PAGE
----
While the surge in emergency department visits early in the year was due almost entirely to Omicron, the most recent spike was much more varied. In the week ending December 3, about two-thirds of visits were for flu, about a quarter were for Covid-19 and about 10% were for RSV.

Grouping the impact of all respiratory viruses together in this way offers an important perspective.

“There’s a strong interest in thinking about respiratory diseases in a more holistic way,” Hamilton said. “Transmission is the same. And there are certain types of measures that are good protection against all respiratory diseases. So that could really help people understand that when we are in high circulation for respiratory diseases, there are steps that you can take – just in general.”

Now, Covid-19 again accounts for most emergency department visits but flu and RSV are still the reason behind about a third of visits – and they’re all trending down for the first time since the respiratory virus season started picking up in September.

More new data from the CDC shows that overall respiratory virus activity continues to decline across the country. Only four states, along with New York City and Washington, DC, had “high” levels of influenza-like illness. Nearly all states were in this category less than a month ago.

Whether that pattern will hold is still up in the air, as vaccination rates for flu and Covid-19 are lagging and respiratory viruses can be quite fickle. Also, while the level of respiratory virus activity is lower than it’s been, it’s still above baseline in most places and hospitals nationwide are still about 80% full.

RSV activity started to pick up in September, reaching a peak in mid-November when 5 out of every 100,000 people – and 13 times as many children younger than five – were hospitalized in a single week.

RSV particularly affects children, and sales for over-the-counter children’s pain- and fever-reducing medication were 65% higher in November than they were a year before, according to the Consumer Healthcare Products Association. While “the worst may be over,” demand is still elevated, CHPA spokesperson Logan Ramsey Tucker told CNN in an email – sales were up 30% year-over-year in December.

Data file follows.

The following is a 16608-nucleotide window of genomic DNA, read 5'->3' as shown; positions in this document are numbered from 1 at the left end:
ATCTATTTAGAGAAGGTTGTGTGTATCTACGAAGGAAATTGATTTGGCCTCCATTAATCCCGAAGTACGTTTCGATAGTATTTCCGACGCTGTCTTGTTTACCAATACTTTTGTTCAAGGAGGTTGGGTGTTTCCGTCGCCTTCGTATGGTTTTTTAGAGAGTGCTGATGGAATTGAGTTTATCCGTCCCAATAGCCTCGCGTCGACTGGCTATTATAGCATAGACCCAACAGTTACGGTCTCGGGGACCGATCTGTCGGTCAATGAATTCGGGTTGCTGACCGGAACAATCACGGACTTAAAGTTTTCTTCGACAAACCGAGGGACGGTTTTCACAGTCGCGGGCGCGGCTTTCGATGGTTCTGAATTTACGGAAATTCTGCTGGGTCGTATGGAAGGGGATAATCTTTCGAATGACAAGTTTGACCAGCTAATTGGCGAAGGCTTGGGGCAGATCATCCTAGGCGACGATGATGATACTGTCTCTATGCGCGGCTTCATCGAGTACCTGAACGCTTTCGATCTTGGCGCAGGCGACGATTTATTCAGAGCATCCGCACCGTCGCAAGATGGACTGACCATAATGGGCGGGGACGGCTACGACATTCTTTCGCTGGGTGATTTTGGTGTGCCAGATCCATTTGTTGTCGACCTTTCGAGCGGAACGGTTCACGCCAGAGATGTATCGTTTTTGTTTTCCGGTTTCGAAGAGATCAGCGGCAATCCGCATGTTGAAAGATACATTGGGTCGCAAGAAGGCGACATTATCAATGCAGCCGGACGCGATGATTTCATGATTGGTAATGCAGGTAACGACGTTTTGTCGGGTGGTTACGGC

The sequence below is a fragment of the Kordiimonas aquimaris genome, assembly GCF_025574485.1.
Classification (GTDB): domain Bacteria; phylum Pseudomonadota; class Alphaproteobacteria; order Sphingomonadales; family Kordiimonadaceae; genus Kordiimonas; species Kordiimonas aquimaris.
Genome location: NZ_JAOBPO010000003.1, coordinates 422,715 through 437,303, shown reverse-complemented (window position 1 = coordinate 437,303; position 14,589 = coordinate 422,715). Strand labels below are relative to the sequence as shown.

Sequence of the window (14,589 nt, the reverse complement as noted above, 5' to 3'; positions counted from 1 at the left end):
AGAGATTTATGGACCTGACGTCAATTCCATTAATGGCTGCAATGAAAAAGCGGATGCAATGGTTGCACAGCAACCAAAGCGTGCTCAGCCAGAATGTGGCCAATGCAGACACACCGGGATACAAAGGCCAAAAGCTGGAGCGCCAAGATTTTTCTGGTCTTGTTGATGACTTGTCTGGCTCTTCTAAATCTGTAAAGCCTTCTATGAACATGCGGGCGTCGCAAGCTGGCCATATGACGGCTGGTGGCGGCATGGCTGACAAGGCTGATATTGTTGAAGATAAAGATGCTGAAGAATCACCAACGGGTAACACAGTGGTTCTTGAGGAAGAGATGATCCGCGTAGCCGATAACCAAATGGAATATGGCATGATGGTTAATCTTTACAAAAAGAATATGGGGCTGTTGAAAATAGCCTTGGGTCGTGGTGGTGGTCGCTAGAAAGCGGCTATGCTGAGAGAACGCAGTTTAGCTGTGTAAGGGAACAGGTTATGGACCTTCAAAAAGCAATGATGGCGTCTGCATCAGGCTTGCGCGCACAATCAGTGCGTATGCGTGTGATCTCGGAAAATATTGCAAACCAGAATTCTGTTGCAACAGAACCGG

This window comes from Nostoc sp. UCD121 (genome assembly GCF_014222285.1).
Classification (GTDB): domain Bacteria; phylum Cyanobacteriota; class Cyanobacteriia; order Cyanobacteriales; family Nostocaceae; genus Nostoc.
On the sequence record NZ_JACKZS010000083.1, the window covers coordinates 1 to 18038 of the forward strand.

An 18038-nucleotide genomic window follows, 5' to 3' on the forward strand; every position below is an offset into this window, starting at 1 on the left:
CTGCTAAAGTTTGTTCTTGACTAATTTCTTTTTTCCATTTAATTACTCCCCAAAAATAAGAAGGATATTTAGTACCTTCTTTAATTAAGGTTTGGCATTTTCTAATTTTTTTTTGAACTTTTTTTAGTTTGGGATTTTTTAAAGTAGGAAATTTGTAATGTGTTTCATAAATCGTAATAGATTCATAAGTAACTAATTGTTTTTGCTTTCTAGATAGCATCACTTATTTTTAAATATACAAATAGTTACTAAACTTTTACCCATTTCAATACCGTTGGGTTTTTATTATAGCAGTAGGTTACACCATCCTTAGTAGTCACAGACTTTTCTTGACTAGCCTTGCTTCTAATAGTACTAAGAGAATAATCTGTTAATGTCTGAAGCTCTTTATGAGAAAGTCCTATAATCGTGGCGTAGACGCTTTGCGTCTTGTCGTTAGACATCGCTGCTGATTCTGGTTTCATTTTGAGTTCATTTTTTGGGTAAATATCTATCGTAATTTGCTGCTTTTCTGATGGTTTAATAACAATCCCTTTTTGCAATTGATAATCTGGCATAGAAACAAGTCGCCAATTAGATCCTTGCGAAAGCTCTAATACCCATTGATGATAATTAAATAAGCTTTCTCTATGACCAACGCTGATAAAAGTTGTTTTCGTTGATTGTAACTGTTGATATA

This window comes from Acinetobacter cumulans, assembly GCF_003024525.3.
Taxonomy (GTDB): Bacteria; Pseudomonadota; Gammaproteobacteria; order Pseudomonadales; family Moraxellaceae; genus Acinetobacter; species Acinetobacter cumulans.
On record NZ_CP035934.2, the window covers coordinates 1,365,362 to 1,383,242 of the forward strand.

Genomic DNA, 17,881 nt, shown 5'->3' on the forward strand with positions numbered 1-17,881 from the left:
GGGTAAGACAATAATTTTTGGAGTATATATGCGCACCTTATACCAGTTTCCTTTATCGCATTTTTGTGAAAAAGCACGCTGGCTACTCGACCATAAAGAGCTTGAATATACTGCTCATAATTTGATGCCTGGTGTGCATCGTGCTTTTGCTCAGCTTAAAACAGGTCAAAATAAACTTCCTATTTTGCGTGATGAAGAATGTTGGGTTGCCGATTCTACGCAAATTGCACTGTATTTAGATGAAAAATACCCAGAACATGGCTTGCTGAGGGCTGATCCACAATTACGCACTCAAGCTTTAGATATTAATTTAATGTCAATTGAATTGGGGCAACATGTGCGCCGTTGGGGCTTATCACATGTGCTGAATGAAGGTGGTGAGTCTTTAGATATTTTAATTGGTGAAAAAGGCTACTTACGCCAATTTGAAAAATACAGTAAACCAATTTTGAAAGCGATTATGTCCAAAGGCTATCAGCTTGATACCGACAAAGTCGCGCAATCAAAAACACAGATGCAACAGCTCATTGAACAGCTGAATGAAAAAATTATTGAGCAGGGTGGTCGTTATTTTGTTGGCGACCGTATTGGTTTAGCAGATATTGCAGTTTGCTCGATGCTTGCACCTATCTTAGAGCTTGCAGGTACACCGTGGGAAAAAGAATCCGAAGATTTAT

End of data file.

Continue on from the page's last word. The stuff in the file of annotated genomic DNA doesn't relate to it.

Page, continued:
But this RSV season has been significantly more severe than recent years, according to CDC data. The weekly RSV hospitalization rate has dropped to about a fifth of what it was two months ago, but it is still higher than it’s been in previous seasons.

Flu activity ramped up earlier than typical, but seems to have already reached a peak. Flu hospitalizations – about 6,000 new admissions last week – have dropped to a quarter of what they were at their peak a month and a half ago, and CDC estimates for total illnesses, hospitalizations and deaths from flu so far this season have stayed within the bounds of what can be expected. It appears the US has avoided the post-holiday spike that some experts cautioned against, but the flu is notoriously unpredictable and it’s not uncommon to see a second bump later in season.

The Covid-19 spike has not been as pronounced as flu, but hospitalizations did surpass levels from the summer. However, the rise in hospitalizations that started in November has started to tick down in recent weeks and CDC data shows that the share of the population living in a county with a “high” Covid-19 community level has dropped from 22% to about 6% over the past two weeks.

Still, the XBB.1.5 variant – which has key mutations that experts believe may be helping it to be more infectious – continues to gain ground in the US, causing about half of all infections last week. Vaccination rates continue to lag, with just 15% of the eligible population getting their updated booster and nearly one in five people remain completely unvaccinated.

Ensemble forecasts published by the CDC are hazy, predicting a “stable or uncertain trend” in Covid-19 hospitalizations and deaths over the next month.

And three years after the first Covid-19 case was confirmed in the US, the virus has not settled into a predictable pattern, according to Dr. Maria Van Kerkhove, the World Health Organization’s technical lead for the Covid-19 response.

“We didn’t need to have this level of death and devastation, but we’re dealing with it, and we are doing our best to minimize the impact going forward,” Van Kerkhove told the Conversations on Healthcare podcast this week.